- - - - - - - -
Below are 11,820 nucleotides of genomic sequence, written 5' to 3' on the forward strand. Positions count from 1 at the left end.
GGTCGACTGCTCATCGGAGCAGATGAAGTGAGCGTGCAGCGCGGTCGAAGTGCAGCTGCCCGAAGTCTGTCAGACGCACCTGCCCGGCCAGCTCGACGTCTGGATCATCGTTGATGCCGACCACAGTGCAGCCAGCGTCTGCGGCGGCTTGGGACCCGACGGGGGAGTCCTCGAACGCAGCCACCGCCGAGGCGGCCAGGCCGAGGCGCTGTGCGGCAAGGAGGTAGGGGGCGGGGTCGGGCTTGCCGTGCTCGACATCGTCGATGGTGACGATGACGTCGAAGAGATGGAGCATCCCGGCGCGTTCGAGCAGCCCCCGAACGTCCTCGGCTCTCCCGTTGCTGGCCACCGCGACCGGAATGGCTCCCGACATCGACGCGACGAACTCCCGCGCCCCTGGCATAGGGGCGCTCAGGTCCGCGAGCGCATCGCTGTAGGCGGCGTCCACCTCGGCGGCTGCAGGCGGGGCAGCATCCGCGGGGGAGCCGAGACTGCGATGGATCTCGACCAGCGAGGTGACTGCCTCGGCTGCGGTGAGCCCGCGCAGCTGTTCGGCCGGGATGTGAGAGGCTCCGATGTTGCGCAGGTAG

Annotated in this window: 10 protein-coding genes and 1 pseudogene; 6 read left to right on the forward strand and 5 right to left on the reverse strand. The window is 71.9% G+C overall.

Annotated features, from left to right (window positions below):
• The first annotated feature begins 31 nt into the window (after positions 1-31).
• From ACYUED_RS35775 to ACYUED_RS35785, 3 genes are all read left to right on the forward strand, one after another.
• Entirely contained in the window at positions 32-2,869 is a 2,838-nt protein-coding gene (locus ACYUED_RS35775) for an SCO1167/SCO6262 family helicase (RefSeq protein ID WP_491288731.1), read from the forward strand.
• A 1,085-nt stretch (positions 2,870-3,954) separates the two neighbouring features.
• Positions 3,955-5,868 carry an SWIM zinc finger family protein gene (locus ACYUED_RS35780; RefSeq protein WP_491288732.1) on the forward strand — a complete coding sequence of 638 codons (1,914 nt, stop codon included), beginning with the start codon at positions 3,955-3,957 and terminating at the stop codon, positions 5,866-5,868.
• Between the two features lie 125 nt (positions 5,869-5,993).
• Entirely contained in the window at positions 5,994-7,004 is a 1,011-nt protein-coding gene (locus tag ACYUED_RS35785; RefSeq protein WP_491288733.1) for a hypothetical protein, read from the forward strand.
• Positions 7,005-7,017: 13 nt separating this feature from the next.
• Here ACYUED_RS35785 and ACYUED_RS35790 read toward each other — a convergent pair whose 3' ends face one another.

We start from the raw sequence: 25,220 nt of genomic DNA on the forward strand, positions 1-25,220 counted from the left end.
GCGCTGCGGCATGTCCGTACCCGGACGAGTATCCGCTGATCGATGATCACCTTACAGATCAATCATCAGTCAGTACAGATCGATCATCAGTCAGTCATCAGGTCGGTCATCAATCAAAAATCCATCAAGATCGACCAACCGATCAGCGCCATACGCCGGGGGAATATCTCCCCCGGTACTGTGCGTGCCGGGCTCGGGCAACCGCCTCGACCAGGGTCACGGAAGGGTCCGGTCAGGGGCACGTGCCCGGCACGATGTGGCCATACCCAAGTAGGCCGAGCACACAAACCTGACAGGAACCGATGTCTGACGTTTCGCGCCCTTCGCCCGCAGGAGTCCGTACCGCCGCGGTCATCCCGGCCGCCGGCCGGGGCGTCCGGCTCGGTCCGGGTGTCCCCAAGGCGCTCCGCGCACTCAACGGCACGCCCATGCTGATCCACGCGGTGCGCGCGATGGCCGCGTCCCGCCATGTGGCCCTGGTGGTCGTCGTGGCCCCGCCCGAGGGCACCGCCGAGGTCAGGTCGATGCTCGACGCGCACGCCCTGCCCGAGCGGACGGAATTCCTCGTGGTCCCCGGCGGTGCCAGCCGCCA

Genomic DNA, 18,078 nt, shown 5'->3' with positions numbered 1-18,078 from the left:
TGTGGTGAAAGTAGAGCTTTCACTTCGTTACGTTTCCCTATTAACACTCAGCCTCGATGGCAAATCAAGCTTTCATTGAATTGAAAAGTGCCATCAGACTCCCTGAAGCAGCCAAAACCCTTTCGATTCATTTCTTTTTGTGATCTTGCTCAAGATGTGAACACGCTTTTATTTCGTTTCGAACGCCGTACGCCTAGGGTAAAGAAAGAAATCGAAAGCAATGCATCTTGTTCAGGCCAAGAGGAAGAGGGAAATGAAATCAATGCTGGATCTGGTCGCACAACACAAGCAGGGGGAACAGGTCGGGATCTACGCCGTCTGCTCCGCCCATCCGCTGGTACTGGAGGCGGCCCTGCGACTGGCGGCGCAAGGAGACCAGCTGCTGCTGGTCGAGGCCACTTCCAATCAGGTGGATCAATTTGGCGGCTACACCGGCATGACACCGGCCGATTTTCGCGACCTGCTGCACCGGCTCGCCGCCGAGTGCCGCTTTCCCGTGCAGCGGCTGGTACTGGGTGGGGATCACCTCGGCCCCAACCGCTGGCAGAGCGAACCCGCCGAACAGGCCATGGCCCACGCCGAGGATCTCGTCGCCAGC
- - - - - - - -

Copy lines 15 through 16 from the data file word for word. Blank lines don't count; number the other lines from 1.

GCGCTGCGGCATGTCCGTACCCGGACGAGTATCCGCTGATCGATGATCACCTTACAGATCAATCATCAGTCAGTACAGATCGATCATCAGTCAGTCATCAGGTCGGTCATCAATCAAAAATCCATCAAGATCGACCAACCGATCAGCGCCATACGCCGGGGGAATATCTCCCCCGGTACTGTGCGTGCCGGGCTCGGGCAACCGCCTCGACCAGGGTCACGGAAGGGTCCGGTCAGGGGCACGTGCCCGGCACGATGTGGCCATACCCAAGTAGGCCGAGCACACAAACCTGACAGGAACCGATGTCTGACGTTTCGCGCCCTTCGCCCGCAGGAGTCCGTACCGCCGCGGTCATCCCGGCCGCCGGCCGGGGCGTCCGGCTCGGTCCGGGTGTCCCCAAGGCGCTCCGCGCACTCAACGGCACGCCCATGCTGATCCACGCGGTGCGCGCGATGGCCGCGTCCCGCCATGTGGCCCTGGTGGTCGTCGTGGCCCCGCCCGAGGGCACCGCCGAGGTCAGGTCGATGCTCGACGCGCACGCCCTGCCCGAGCGGACGGAATTCCTCGTGGTCCCCGGCGGTGCCAGCCGCCA

Genomic DNA, 18,078 nt, shown 5'->3' with positions numbered 1-18,078 from the left: